top of page
  • Writer's picturecaissiecanineinstr

Caissie Canine Instruction: Emergency Plan for your Pets

We begin the week’s “RUFF TAILS” featuring a beautiful “almost” 2-year-old Husky/Shepherd mix named Ozzy.

I am rescue from Attawapiskat in Northern Ontario. I was adopted from “Paws of the North”.

My mom says I am a good boy, and I have been through a few K9 trainers, but my mom selected Paul to help with recall using a balanced training approach and the e-collar.

Mom says over three sessions I have become much better with recall, and we will keep practicing until I am perfect. Mom says she feels more confident in using the e-collar for training now that Paul has shown mom how to use it for the best off-leash behaviour.

I love spending time at our cottage, so my mom lets me go off-leash now. I love hanging with my family, or down by the lake, and I look out for both my human sisters. I LOVE my family.

Welcome to Doggie Dialogue

With global warming increasing, and more natural disasters occurring, even with increased house fires and/or lightning strikes happening more often in Ontario, the SPCA and Humane Society has recommended an emergency preparedness guideline to assist us with our family pets.

SPCA recommends creating a survival kit for your pets and placing it in a waterproof container. It is recommended that you should have enough supplies for a minimum of 72 hours.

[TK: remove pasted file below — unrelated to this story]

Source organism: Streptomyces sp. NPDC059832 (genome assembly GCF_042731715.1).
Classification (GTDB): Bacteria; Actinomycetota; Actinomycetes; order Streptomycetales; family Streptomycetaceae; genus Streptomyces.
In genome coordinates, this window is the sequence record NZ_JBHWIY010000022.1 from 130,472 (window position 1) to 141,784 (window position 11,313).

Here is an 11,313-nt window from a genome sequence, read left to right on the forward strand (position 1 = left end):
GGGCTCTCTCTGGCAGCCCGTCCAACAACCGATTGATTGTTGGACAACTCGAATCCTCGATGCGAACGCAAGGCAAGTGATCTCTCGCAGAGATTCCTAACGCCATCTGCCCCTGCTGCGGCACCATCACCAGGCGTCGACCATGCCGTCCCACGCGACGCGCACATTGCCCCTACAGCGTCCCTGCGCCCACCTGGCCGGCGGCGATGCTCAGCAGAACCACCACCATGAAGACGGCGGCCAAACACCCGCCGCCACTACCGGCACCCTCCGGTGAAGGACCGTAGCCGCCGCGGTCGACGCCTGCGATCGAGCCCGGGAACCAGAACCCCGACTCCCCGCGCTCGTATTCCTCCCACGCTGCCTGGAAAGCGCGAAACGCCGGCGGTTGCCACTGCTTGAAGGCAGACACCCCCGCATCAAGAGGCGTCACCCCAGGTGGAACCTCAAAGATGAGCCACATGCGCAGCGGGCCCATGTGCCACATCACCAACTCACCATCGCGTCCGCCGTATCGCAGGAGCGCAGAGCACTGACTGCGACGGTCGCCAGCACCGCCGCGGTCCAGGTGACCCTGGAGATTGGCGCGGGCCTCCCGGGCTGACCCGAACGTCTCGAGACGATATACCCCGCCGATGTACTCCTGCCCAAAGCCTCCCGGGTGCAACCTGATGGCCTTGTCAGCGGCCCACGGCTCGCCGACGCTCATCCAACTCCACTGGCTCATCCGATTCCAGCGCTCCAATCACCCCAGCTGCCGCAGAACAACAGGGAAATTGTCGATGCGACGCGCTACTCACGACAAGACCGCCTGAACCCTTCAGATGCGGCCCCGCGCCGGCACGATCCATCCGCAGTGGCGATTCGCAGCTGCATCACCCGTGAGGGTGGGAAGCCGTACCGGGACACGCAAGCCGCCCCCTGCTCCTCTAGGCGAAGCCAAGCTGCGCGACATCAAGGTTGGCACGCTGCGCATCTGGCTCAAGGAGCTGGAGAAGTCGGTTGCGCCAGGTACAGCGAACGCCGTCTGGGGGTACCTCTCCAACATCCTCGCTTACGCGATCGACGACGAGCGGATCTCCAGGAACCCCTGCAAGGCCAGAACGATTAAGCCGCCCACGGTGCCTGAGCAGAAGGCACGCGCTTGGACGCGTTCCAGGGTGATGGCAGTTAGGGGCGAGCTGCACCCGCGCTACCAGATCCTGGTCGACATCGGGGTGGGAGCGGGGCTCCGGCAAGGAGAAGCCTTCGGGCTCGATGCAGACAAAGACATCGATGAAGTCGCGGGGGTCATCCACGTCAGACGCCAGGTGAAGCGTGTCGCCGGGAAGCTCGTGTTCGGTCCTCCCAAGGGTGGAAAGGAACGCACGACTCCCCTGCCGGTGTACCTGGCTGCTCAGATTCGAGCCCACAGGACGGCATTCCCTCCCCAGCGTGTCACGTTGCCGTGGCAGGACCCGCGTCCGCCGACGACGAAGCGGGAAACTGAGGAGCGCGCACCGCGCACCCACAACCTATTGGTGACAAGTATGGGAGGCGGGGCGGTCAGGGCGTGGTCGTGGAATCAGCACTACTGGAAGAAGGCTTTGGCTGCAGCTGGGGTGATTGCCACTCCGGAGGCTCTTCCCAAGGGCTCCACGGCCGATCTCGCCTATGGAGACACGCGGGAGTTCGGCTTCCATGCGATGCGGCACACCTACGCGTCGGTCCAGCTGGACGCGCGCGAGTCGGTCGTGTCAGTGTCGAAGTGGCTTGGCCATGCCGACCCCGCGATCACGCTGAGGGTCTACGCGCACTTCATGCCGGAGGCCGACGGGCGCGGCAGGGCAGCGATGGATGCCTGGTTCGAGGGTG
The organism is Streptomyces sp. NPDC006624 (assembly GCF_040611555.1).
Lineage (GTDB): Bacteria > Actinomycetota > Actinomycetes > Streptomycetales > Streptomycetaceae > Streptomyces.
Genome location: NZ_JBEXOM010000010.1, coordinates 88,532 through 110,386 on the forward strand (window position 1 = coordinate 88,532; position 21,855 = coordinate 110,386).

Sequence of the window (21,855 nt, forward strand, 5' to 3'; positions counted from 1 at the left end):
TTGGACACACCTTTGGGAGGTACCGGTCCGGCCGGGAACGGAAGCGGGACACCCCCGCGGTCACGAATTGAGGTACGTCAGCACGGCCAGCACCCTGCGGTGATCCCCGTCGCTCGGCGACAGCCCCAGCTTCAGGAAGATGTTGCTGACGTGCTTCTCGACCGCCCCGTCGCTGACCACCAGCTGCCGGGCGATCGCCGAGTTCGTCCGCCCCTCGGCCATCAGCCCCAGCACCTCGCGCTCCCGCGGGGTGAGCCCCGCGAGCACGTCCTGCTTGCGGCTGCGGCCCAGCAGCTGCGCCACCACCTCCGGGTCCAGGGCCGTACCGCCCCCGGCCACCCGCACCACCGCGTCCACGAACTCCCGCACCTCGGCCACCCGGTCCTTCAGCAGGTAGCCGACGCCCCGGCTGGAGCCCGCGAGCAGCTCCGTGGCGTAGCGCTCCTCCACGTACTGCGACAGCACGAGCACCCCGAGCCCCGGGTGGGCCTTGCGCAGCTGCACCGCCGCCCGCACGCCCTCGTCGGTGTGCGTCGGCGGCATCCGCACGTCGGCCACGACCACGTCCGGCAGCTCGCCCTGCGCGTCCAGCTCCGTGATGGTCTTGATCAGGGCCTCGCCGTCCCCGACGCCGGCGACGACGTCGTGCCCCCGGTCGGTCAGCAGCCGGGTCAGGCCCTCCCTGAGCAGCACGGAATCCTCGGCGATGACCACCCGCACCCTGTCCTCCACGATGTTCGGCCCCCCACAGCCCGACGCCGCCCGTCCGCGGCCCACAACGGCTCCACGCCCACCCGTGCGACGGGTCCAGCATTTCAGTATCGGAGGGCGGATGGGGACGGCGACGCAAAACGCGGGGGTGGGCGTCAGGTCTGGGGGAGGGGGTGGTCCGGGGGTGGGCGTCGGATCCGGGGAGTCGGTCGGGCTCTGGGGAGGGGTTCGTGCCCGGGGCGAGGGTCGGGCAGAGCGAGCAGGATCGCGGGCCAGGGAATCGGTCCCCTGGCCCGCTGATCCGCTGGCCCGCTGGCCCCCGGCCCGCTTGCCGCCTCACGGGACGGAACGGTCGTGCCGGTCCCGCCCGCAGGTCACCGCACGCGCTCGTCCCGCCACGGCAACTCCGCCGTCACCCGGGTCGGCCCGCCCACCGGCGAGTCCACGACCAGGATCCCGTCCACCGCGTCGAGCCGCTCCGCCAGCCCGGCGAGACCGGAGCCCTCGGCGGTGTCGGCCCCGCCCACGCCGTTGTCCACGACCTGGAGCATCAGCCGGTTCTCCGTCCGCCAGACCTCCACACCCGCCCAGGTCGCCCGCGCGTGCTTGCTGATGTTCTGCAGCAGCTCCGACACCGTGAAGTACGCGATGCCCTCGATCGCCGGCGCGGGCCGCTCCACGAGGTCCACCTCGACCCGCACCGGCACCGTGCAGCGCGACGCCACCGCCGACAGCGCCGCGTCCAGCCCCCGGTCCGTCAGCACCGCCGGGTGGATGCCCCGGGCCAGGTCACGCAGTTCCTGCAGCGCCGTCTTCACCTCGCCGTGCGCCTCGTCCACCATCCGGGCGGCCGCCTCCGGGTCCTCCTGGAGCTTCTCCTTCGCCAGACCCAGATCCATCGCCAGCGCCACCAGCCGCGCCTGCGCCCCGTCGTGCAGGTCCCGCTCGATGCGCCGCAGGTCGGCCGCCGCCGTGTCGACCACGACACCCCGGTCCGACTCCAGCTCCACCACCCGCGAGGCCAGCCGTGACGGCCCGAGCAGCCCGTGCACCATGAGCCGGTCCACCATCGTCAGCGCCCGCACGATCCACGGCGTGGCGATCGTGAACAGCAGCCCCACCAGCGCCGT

The survival kit should include pet food, bowl, can opener, and water. We recommend adding to your survival container, your pet first aid kit, k9 medications (if needed), a leash, collar, and/or harness. The Humane Society recommends a flashlight, blankets/towels, veterinarian information, and current photos of all pets, with your contact information.

When a natural disaster occurs, house fire, or lightning strike and YOU must evacuate, please take your pets. If it is too dangerous for you, it is also too dangerous for your pets.

Here are a few tips to help you to prepare in advance:

1. Find out which hotels/shelters in your area, have the capacity to take in pets.

2. Create a “buddy” system with friends, family, or neighbours, to look out for each other’s pets, by offering temporary shelter.

3. Ask your “buddy” to help with evacuation, if necessary, as they will be familiar with your pets.

4. Put a decal on your front door to let first responders know that you have pets inside.

Remember your pets may get separated during the “real” evacuation, therefore we recommend having your dog/cat microchipped.

After the evacuation is over, and you can return home, you may find your pet/pets might experience a change in behaviour.

Pets can become disoriented especially if their usual “scent” markings are no longer available for them, to navigate or to find their way home. Keep an eye out for any behavioural changes. If the behavioural change is persistent, please consult your vet.

94 views0 comments


bottom of page